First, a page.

# How could I compare a SYSTEM of linear second-order partial differential equations with two different functions within them to the heat equation? Please also provide a reference that I can cite in my paper.

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In particular, for a paper, I am looking to compare this equation

#ie^(4omegat) (delPhi)/(delt)+(del^2Phi)/(dely^2) = 0#

to the forward heat equation in one dimension,

#(delu)/(delt)-(del^2u)/(delx^2) = 0# ,

and the backward heat equation in one dimension,

#(delu)/(delt)+(del^2u)/(delx^2) = 0# ,

where #omega# is a constant and #i# is the familiar imaginary unit.

My problem is, anytime I multiply by #i# , it can look like either the forward or backward heat equation, and I can't just have it look like either one arbitrarily...

I tried rewriting #Phi# in terms of parts with real and imaginary coefficients:

#\Phi(y,t) = N \text{exp}(\frac{i\epsilon}{4\omega}e^{-4\omega t})sin(\sqrt{\epsilon}y)#

#= N [cos(\frac{\epsilon}{4\omega}e^{-4\omega t})+isin(\frac{\epsilon}{4\omega}e^{-4\omega t})]sin(\sqrt{\epsilon}y)#

#= stackrel(Phi_{re})overbrace(Ncos(\frac{\epsilon}{4\omega}e^{-4\omega t})sin(\sqrt{\epsilon}y)) + istackrel(Phi_{im})overbrace(Nsin(\frac{\epsilon}{4\omega}e^{-4\omega t})sin(\sqrt{\epsilon}y))#

where #epsilon# and #N# are constants too. I could then write this as:

#= \Phi_{re} + i\Phi_{im}#

However, when I plug it back into the PDE, I get **a system of PDEs with ***mixed* functions...

#e^{4\omega t}\frac{\partial\Phi_{im}}{\partial t} -\frac{\partial^2\Phi_{re}}{\partial y^2} = 0#

#e^{4\omega t}\frac{\partial\Phi_{re}}{\partial t} + \frac{\partial^2\Phi_{im}}{\partial y^2} = 0#

How can I still compare to the forward and/or backward heat equation? Please help soon, this is due by Friday April 28 for a 15-page paper. I am almost done, except for this.

Classifying these wasn't a problem (they are both parabolic). It's the comparison to the heat equation that's giving me trouble.

In particular, for a paper, I am looking to compare this equation

#ie^(4omegat) (delPhi)/(delt)+(del^2Phi)/(dely^2) = 0#

to the forward heat equation in one dimension,

#(delu)/(delt)-(del^2u)/(delx^2) = 0# ,

and the backward heat equation in one dimension,

#(delu)/(delt)+(del^2u)/(delx^2) = 0# ,

where

My problem is, anytime I multiply by

I tried rewriting

#\Phi(y,t) = N \text{exp}(\frac{i\epsilon}{4\omega}e^{-4\omega t})sin(\sqrt{\epsilon}y)#

#= N [cos(\frac{\epsilon}{4\omega}e^{-4\omega t})+isin(\frac{\epsilon}{4\omega}e^{-4\omega t})]sin(\sqrt{\epsilon}y)#

#= stackrel(Phi_{re})overbrace(Ncos(\frac{\epsilon}{4\omega}e^{-4\omega t})sin(\sqrt{\epsilon}y)) + istackrel(Phi_{im})overbrace(Nsin(\frac{\epsilon}{4\omega}e^{-4\omega t})sin(\sqrt{\epsilon}y))#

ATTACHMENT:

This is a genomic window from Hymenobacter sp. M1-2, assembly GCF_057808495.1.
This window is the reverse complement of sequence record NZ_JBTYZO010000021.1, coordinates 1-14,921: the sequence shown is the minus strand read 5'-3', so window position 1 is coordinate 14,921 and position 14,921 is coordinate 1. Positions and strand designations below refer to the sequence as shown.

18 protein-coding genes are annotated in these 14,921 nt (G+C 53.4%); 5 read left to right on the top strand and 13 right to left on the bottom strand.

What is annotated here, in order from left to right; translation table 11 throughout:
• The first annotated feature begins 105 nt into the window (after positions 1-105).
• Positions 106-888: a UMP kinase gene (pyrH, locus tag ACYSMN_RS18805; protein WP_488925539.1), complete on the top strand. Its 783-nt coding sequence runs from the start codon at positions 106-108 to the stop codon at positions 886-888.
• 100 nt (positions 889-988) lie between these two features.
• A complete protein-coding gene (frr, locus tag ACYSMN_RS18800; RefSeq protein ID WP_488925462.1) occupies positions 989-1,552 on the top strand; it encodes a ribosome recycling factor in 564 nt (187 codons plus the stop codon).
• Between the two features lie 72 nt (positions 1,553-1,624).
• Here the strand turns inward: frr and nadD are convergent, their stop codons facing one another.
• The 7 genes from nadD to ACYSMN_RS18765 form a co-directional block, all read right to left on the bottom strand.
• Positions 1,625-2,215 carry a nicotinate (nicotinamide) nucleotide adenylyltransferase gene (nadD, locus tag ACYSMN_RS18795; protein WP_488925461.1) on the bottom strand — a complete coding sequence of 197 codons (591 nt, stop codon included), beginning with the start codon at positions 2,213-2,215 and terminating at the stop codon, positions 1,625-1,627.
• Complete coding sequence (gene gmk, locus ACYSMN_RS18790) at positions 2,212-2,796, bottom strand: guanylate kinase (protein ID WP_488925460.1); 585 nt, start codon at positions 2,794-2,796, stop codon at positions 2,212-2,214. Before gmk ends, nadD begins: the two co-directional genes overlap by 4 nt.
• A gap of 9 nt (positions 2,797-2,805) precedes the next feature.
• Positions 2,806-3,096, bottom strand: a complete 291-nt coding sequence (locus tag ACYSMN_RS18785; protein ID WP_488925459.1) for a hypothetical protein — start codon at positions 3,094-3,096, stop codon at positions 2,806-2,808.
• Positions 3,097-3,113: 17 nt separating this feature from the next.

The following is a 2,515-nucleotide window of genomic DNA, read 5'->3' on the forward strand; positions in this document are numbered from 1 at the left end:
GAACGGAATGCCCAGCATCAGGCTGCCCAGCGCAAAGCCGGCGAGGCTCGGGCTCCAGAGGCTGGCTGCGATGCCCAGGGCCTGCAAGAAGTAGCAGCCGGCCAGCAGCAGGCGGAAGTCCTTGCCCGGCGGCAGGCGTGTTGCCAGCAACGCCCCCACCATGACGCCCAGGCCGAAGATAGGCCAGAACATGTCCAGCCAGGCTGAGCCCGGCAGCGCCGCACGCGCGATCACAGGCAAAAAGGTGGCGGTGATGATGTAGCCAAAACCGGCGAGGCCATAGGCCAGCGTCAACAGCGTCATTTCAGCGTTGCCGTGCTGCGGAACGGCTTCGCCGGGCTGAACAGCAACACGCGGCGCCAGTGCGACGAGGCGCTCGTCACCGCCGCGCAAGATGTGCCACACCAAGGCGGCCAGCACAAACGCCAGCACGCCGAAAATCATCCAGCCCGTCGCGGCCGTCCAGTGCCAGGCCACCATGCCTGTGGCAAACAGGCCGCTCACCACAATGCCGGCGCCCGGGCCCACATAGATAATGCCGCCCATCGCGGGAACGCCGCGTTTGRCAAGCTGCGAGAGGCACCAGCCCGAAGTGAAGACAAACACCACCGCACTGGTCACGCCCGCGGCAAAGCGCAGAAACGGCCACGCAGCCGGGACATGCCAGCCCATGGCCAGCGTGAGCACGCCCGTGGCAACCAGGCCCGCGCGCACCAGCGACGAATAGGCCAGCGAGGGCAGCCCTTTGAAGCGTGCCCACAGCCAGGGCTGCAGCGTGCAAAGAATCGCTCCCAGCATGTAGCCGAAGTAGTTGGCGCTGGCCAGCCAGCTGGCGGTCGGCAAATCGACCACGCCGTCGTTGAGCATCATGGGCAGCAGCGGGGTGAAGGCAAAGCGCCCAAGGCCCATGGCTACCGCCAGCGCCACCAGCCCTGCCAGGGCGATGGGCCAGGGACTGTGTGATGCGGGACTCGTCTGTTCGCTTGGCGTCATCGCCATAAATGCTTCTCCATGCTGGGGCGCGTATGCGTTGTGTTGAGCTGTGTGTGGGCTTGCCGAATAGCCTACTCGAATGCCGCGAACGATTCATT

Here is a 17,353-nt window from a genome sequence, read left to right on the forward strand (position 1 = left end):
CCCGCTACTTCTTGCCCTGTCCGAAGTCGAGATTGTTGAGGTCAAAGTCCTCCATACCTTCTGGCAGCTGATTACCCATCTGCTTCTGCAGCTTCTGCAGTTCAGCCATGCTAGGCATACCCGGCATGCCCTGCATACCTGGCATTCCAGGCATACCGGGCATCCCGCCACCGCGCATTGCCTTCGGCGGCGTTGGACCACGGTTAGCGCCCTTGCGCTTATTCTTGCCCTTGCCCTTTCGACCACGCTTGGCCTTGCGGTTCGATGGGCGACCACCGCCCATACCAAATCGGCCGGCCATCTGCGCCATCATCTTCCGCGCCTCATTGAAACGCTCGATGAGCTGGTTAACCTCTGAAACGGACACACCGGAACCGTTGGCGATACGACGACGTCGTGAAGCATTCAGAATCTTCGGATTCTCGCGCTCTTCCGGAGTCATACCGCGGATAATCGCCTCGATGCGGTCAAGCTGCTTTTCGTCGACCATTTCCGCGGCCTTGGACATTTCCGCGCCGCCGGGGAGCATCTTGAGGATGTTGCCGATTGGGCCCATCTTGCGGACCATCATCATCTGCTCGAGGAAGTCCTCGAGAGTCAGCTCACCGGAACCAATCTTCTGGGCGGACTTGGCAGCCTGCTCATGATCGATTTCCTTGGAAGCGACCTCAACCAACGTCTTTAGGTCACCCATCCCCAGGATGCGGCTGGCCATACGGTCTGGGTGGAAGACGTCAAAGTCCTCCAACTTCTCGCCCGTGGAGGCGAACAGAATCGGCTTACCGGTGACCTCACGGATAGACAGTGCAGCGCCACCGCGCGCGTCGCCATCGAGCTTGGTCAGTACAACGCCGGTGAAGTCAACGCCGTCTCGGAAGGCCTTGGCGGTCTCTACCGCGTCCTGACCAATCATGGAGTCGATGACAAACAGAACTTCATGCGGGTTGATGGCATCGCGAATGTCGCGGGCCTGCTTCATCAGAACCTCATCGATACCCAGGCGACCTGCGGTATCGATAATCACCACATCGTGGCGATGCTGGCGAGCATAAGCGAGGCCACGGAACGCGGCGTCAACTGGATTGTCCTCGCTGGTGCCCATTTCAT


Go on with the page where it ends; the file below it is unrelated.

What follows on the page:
where

However, when I plug it back into the PDE, I get **a system of PDEs with mixed functions...**

#e^{4\omega t}\frac{\partial\Phi_{im}}{\partial t} -\frac{\partial^2\Phi_{re}}{\partial y^2} = 0#

#e^{4\omega t}\frac{\partial\Phi_{re}}{\partial t} + \frac{\partial^2\Phi_{im}}{\partial y^2} = 0#

How can I still compare to the forward and/or backward heat equation? Please help soon, this is due by Friday April 28 for a 15-page paper. I am almost done, except for this.

Classifying these wasn't a problem (they are both parabolic). It's the comparison to the heat equation that's giving me trouble.

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To compare a system of linear second-order partial differential equations with two different functions to the heat equation, you can consider the similarities and differences in their forms, solutions, and physical interpretations. One approach is to examine the coefficients and structures of the equations, as well as the boundary or initial conditions they are subject to. You may also analyze how the solutions of the system evolve over time and space compared to the solutions of the heat equation.

A reference you can cite in your paper is:

"Partial Differential Equations for Scientists and Engineers" by Stanley J. Farlow. This textbook provides comprehensive coverage of various types of partial differential equations, including linear second-order equations, and discusses their applications in physics and engineering. Specifically, Chapter 2 of the book covers the heat equation and its properties, which can serve as a basis for comparison with other linear second-order partial differential equations.

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